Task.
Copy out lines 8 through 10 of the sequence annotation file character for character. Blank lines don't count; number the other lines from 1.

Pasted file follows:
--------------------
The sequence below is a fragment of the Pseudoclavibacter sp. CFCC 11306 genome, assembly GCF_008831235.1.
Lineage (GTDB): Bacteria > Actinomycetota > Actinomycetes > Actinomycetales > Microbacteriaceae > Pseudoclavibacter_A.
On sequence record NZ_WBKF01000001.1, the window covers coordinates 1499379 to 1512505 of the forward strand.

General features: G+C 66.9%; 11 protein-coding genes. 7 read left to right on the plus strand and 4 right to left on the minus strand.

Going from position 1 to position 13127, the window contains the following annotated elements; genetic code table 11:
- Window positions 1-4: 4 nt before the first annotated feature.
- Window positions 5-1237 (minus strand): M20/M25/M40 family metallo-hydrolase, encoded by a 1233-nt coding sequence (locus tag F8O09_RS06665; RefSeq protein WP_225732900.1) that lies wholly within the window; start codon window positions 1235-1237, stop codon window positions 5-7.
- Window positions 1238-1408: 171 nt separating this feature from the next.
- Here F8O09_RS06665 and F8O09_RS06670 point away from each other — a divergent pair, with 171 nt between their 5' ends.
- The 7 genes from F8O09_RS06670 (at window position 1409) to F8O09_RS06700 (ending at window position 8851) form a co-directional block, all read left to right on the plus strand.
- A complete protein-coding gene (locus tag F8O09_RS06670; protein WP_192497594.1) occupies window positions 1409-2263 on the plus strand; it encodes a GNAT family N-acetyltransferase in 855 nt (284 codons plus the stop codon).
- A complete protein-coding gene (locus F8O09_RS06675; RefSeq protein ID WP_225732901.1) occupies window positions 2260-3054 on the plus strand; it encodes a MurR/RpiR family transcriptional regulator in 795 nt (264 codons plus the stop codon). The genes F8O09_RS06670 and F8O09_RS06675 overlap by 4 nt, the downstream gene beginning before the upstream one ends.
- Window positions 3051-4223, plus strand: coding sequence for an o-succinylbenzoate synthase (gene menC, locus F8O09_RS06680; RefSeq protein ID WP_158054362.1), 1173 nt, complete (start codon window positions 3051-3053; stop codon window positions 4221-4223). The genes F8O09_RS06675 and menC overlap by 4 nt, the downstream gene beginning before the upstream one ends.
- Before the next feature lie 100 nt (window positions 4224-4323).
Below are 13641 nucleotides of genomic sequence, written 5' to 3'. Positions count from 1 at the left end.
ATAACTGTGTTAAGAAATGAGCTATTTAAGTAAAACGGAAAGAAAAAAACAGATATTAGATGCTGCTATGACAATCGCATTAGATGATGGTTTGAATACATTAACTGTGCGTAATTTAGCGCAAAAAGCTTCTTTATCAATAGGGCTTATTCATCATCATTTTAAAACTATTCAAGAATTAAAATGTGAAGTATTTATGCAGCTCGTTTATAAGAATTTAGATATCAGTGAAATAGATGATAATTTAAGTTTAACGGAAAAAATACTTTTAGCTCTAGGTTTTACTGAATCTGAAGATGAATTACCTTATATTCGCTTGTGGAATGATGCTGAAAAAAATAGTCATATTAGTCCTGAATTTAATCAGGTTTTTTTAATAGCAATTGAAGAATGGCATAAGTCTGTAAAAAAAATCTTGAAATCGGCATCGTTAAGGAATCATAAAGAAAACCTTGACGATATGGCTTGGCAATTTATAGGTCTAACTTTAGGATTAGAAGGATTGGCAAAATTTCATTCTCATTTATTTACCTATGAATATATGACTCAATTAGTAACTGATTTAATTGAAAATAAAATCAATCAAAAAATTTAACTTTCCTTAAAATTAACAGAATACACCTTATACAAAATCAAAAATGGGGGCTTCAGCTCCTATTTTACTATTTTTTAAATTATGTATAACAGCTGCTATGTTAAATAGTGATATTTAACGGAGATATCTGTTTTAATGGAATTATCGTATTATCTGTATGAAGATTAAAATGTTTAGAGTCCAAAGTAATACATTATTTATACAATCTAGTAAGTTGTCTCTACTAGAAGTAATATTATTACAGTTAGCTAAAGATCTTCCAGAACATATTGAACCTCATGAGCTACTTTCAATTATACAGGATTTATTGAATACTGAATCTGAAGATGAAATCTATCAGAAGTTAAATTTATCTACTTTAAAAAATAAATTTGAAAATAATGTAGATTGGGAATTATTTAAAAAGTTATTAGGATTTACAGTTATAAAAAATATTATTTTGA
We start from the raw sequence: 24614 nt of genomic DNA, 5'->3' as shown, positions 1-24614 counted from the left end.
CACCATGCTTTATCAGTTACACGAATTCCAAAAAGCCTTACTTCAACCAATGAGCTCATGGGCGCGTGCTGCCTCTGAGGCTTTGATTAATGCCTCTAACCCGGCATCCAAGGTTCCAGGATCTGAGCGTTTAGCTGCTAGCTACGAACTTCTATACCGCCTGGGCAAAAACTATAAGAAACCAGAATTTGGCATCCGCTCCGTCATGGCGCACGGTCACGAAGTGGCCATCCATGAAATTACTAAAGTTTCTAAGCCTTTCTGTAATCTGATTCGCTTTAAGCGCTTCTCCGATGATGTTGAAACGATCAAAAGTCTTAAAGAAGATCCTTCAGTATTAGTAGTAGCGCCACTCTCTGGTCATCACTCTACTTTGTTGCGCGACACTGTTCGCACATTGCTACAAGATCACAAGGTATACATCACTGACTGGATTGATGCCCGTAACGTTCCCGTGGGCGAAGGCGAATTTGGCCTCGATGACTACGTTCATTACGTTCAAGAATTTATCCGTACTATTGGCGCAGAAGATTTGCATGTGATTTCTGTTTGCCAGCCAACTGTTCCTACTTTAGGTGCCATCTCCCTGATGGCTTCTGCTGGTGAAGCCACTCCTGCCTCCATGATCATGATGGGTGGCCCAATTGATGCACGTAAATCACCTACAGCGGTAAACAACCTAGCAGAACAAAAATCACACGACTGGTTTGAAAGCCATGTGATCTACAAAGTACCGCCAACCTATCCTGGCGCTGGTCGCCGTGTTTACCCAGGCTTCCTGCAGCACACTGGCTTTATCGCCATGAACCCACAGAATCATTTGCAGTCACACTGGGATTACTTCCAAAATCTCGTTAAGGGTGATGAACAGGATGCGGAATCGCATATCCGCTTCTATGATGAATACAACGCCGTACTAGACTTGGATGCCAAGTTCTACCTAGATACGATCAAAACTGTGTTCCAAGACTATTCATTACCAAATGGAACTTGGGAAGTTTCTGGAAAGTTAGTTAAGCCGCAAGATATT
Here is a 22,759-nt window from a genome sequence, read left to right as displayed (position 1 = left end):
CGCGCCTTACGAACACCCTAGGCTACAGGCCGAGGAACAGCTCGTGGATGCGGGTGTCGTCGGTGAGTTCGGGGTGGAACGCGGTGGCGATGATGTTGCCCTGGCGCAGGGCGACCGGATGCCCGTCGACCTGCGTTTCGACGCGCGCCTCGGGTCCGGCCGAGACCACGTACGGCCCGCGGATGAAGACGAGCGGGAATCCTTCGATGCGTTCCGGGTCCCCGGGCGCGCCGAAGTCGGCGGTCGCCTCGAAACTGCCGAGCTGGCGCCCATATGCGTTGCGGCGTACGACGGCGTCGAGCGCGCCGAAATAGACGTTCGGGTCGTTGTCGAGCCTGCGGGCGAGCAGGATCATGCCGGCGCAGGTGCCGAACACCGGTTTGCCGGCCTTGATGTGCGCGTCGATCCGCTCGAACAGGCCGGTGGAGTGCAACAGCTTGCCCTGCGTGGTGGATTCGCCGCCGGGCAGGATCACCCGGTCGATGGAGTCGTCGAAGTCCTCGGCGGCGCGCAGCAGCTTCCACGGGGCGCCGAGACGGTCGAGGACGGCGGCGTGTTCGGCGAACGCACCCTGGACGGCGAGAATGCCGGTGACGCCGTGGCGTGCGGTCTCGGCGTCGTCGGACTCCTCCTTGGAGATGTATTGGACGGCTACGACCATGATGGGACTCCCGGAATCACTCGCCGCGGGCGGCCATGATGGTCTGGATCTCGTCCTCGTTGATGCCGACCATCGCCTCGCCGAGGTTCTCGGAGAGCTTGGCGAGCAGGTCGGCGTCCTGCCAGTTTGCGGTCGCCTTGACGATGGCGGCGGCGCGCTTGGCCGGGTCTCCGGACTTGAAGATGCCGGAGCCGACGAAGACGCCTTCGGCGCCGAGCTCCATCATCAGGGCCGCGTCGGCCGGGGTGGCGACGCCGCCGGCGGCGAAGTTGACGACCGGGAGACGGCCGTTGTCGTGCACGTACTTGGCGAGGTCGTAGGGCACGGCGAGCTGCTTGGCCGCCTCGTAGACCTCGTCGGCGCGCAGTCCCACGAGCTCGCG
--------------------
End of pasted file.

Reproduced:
- Window positions 1238-1408: 171 nt separating this feature from the next.
- Here F8O09_RS06665 and F8O09_RS06670 point away from each other — a divergent pair, with 171 nt between their 5' ends.
- The 7 genes from F8O09_RS06670 (at window position 1409) to F8O09_RS06700 (ending at window position 8851) form a co-directional block, all read left to right on the plus strand.